Top Financial Risks of Doing Business in the Cloud
Cloud computing definitely has upside as adopters can speed delivery of analytics, gain flexibility in deployments and costs, and transfer IT headaches to another company.
Cloud computing definitely has upside as adopters can speed delivery of analytics, gain flexibility in deployments and costs, and transfer IT headaches to another company. However, with all the advantages of cloud, it’s important to keep in mind there are financial risks to cloud computing including potential costs from lawsuits and reputational damage from cloud provider security/privacy data breaches, and possible revenue losses from cloud provider downtime/outages.
For any type of business decision, there are various risks that should be considered– strategic, operational, financial, compliance and reputational (brand). These risks should also be criteria for any decision to move workloads to cloud computing. However, for sake of discussion, let’s focus on financial risk.
First, for cloud computing there are financial risks in terms of potential data or privacy loss, especially in complex multi-tenant environments. If there are data breaches of unencrypted personally identifiable information (PII), many US states have laws that require consumer notification. Companies accused of data breach also typically provide consumer credit monitoring services for up to one year. One research firm estimates total costs due to a data breach average $7.2 million (USD). In addition, such breaches may open up companies to class action lawsuits that could total millions more in damages.
To mitigate risks of data loss or privacy breach, cloud providers do everything in their power to safeguard data including: server hardening, user provisioning and access controls, enforcement of policies for passwords and data privacy, monitoring/logging for intrusion detection, self-auditing, third party security audits (when specified), mandatory training for personnel and in some cases encryption of tables and/or columns.
And while in many cases the above practices are more robust in public cloud computing environments than in most corporate data centers, there are still lagging trust concerns of possible cloud data loss or privacy breach. Perhaps this is why, at least for the next 2-3 years, companies will increasingly choose private cloud over public cloud environments.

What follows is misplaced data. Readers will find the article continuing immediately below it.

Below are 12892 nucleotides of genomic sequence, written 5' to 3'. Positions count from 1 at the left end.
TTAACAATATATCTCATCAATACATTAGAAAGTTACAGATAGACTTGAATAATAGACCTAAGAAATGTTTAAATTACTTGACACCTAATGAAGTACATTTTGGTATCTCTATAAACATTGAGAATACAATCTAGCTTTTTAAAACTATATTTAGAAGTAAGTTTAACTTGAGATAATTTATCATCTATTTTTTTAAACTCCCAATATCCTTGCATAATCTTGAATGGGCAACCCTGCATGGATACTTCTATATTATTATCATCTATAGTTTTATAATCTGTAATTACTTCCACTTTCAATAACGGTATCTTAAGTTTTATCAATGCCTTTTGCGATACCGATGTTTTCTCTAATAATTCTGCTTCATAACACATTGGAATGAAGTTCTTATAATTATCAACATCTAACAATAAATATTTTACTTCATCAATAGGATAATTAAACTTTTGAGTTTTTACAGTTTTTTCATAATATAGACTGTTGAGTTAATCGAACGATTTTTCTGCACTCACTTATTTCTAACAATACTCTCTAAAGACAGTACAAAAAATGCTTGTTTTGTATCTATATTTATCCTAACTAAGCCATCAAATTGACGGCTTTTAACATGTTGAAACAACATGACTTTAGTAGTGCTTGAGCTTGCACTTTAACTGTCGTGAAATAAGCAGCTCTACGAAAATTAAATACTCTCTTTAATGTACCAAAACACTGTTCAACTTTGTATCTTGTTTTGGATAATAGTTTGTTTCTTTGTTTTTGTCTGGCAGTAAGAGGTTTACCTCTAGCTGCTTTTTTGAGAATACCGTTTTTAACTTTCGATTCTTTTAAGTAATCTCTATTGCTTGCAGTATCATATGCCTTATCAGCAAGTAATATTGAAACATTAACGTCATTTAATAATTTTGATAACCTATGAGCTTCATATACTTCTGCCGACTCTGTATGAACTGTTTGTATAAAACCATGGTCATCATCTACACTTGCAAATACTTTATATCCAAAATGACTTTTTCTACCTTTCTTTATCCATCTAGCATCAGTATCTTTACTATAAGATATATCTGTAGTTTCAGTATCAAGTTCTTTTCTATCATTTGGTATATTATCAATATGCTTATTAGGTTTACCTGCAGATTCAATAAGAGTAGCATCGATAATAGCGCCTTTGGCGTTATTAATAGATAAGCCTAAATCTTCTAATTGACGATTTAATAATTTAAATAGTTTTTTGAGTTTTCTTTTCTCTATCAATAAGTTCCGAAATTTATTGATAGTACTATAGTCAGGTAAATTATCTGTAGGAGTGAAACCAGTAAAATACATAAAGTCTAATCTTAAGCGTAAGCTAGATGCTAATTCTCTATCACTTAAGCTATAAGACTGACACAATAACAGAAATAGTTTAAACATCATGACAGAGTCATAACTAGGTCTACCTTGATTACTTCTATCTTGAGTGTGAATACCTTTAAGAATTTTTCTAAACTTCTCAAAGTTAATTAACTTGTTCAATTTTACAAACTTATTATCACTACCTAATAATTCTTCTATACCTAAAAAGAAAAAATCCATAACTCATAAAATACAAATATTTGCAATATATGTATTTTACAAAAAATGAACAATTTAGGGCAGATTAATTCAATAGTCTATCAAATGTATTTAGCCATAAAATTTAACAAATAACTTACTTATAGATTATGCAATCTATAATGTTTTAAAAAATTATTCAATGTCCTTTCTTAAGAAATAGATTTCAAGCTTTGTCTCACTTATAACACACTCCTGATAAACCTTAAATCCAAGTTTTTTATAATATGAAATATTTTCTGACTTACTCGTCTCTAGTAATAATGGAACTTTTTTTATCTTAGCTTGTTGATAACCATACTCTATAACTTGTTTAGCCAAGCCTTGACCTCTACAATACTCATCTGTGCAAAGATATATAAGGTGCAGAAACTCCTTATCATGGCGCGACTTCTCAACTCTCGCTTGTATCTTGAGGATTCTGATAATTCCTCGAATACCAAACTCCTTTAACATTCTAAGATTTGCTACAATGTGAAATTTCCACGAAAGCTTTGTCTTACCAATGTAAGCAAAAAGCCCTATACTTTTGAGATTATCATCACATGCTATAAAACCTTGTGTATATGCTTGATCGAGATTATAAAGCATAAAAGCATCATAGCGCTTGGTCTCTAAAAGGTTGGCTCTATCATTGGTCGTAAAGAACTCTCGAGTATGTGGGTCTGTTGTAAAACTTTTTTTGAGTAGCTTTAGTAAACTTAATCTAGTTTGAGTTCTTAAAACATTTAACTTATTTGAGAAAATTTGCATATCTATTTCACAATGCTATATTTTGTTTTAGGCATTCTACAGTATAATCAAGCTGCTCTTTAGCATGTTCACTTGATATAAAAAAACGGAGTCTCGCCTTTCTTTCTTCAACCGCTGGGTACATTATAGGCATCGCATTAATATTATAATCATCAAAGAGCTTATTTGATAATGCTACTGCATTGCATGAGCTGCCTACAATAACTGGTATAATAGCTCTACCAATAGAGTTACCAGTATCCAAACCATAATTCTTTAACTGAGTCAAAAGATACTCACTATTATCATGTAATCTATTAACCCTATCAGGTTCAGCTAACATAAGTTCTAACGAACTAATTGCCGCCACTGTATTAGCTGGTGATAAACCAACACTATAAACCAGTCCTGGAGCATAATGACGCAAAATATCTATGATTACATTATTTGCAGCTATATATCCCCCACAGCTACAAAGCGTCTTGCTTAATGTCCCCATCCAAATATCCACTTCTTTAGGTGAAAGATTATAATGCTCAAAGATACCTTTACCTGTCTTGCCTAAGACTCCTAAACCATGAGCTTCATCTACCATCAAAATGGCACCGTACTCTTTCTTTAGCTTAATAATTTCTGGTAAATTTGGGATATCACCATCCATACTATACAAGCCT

To mitigate financial risks some companies seek indemnification where the cloud provider agrees to take on or share liability of security breach including costs associated a breach. However, cloud financial indemnifications are extremely rare, and even if offered, the risk associated with such breaches is often transferred to insurance companies via purchase of cyber insurance. And of course, such insurance costs will be baked into cloud service fees.
Other financial risks for companies doing business in the cloud include loss of revenues if there are significant availability issues. If cloud environments are down for hours or days, this could adversely impact a business’ ability to perform analytics or reporting and thus may affect revenue opportunities. To offset possible lost revenues, most cloud providers will sign up for availability SLAs and associated penalties (usually redeemable as service credits).
Cloud computing has so much upside, that it’s very easy for business managers to declare “all things must be cloud”. That’s well and good, but one must also carefully consider cloud risks. And while risk cannot be eliminated, it can surely be mitigated with proper planning and execution when things go wrong.
Companies considering cloud computing must remember that just like in outsourcing, there’s no such thing as transference of responsibility. In moving workloads to the cloud, carefully document upsides and downsides, examine your decisions in terms of risk (including financial ones), and then make the best decision possible for your particular organization.
- This article speaks to financial risks for cloud computing in terms of access and availability. There are certainly more including project cost overruns for cloud deployment and data quality (completeness/accuracy). What others can you think of?
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